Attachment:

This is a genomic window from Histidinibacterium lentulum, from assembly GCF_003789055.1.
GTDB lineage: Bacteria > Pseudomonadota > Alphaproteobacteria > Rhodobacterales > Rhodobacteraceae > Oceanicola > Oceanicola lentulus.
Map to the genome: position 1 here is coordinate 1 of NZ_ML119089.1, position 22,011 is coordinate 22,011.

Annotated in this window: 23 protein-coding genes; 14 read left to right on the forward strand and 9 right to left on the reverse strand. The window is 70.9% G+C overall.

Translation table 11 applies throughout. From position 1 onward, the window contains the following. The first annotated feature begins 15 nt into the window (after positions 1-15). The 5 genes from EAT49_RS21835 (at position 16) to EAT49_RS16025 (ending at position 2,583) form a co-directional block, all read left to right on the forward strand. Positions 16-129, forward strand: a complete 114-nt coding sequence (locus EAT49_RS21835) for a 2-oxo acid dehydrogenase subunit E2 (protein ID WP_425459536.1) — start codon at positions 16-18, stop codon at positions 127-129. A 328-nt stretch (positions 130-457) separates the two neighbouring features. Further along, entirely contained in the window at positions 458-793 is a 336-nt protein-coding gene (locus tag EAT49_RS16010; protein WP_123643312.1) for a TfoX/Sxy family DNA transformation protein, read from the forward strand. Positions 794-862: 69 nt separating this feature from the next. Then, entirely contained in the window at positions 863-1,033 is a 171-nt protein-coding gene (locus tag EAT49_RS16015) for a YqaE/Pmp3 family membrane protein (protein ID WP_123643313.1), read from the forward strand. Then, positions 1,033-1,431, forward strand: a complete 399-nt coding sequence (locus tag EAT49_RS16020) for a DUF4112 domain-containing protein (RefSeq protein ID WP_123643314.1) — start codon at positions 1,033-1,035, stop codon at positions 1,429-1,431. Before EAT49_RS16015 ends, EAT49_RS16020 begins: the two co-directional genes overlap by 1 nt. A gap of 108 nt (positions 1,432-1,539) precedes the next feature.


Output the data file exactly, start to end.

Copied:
This is a genomic window from Histidinibacterium lentulum, from assembly GCF_003789055.1.
GTDB lineage: Bacteria > Pseudomonadota > Alphaproteobacteria > Rhodobacterales > Rhodobacteraceae > Oceanicola > Oceanicola lentulus.
Map to the genome: position 1 here is coordinate 1 of NZ_ML119089.1, position 22,011 is coordinate 22,011.

Annotated in this window: 23 protein-coding genes; 14 read left to right on the forward strand and 9 right to left on the reverse strand. The window is 70.9% G+C overall.

Translation table 11 applies throughout. From position 1 onward, the window contains the following. The first annotated feature begins 15 nt into the window (after positions 1-15). The 5 genes from EAT49_RS21835 (at position 16) to EAT49_RS16025 (ending at position 2,583) form a co-directional block, all read left to right on the forward strand. Positions 16-129, forward strand: a complete 114-nt coding sequence (locus EAT49_RS21835) for a 2-oxo acid dehydrogenase subunit E2 (protein ID WP_425459536.1) — start codon at positions 16-18, stop codon at positions 127-129. A 328-nt stretch (positions 130-457) separates the two neighbouring features. Further along, entirely contained in the window at positions 458-793 is a 336-nt protein-coding gene (locus tag EAT49_RS16010; protein WP_123643312.1) for a TfoX/Sxy family DNA transformation protein, read from the forward strand. Positions 794-862: 69 nt separating this feature from the next. Then, entirely contained in the window at positions 863-1,033 is a 171-nt protein-coding gene (locus tag EAT49_RS16015) for a YqaE/Pmp3 family membrane protein (protein ID WP_123643313.1), read from the forward strand. Then, positions 1,033-1,431, forward strand: a complete 399-nt coding sequence (locus tag EAT49_RS16020) for a DUF4112 domain-containing protein (RefSeq protein ID WP_123643314.1) — start codon at positions 1,033-1,035, stop codon at positions 1,429-1,431. Before EAT49_RS16015 ends, EAT49_RS16020 begins: the two co-directional genes overlap by 1 nt. A gap of 108 nt (positions 1,432-1,539) precedes the next feature.